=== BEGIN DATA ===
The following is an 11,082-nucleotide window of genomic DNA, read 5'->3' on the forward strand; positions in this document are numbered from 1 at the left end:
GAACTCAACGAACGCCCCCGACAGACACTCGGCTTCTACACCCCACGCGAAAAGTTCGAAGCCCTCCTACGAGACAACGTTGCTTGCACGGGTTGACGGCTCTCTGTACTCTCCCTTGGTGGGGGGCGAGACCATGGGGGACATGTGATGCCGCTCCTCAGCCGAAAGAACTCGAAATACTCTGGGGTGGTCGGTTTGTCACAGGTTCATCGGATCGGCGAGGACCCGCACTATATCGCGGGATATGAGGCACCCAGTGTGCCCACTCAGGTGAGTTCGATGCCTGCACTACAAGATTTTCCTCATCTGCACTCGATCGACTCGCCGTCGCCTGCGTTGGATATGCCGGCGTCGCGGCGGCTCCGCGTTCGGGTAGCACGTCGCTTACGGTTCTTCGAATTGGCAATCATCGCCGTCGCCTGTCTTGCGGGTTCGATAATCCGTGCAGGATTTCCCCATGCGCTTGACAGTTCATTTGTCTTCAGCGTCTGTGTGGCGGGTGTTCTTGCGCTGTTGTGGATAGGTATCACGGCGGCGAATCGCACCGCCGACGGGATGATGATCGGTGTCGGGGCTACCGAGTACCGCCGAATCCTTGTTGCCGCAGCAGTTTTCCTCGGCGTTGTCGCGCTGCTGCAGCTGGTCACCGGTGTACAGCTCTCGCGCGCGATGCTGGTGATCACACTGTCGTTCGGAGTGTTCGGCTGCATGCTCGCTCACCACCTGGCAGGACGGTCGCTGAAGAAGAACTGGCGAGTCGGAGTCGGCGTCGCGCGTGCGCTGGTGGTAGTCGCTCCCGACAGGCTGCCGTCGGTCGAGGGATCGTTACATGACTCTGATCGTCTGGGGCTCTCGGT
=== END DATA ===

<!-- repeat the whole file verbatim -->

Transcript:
The following is an 11,082-nucleotide window of genomic DNA, read 5'->3' on the forward strand; positions in this document are numbered from 1 at the left end:
GAACTCAACGAACGCCCCCGACAGACACTCGGCTTCTACACCCCACGCGAAAAGTTCGAAGCCCTCCTACGAGACAACGTTGCTTGCACGGGTTGACGGCTCTCTGTACTCTCCCTTGGTGGGGGGCGAGACCATGGGGGACATGTGATGCCGCTCCTCAGCCGAAAGAACTCGAAATACTCTGGGGTGGTCGGTTTGTCACAGGTTCATCGGATCGGCGAGGACCCGCACTATATCGCGGGATATGAGGCACCCAGTGTGCCCACTCAGGTGAGTTCGATGCCTGCACTACAAGATTTTCCTCATCTGCACTCGATCGACTCGCCGTCGCCTGCGTTGGATATGCCGGCGTCGCGGCGGCTCCGCGTTCGGGTAGCACGTCGCTTACGGTTCTTCGAATTGGCAATCATCGCCGTCGCCTGTCTTGCGGGTTCGATAATCCGTGCAGGATTTCCCCATGCGCTTGACAGTTCATTTGTCTTCAGCGTCTGTGTGGCGGGTGTTCTTGCGCTGTTGTGGATAGGTATCACGGCGGCGAATCGCACCGCCGACGGGATGATGATCGGTGTCGGGGCTACCGAGTACCGCCGAATCCTTGTTGCCGCAGCAGTTTTCCTCGGCGTTGTCGCGCTGCTGCAGCTGGTCACCGGTGTACAGCTCTCGCGCGCGATGCTGGTGATCACACTGTCGTTCGGAGTGTTCGGCTGCATGCTCGCTCACCACCTGGCAGGACGGTCGCTGAAGAAGAACTGGCGAGTCGGAGTCGGCGTCGCGCGTGCGCTGGTGGTAGTCGCTCCCGACAGGCTGCCGTCGGTCGAGGGATCGTTACATGACTCTGATCGTCTGGGGCTCTCGGT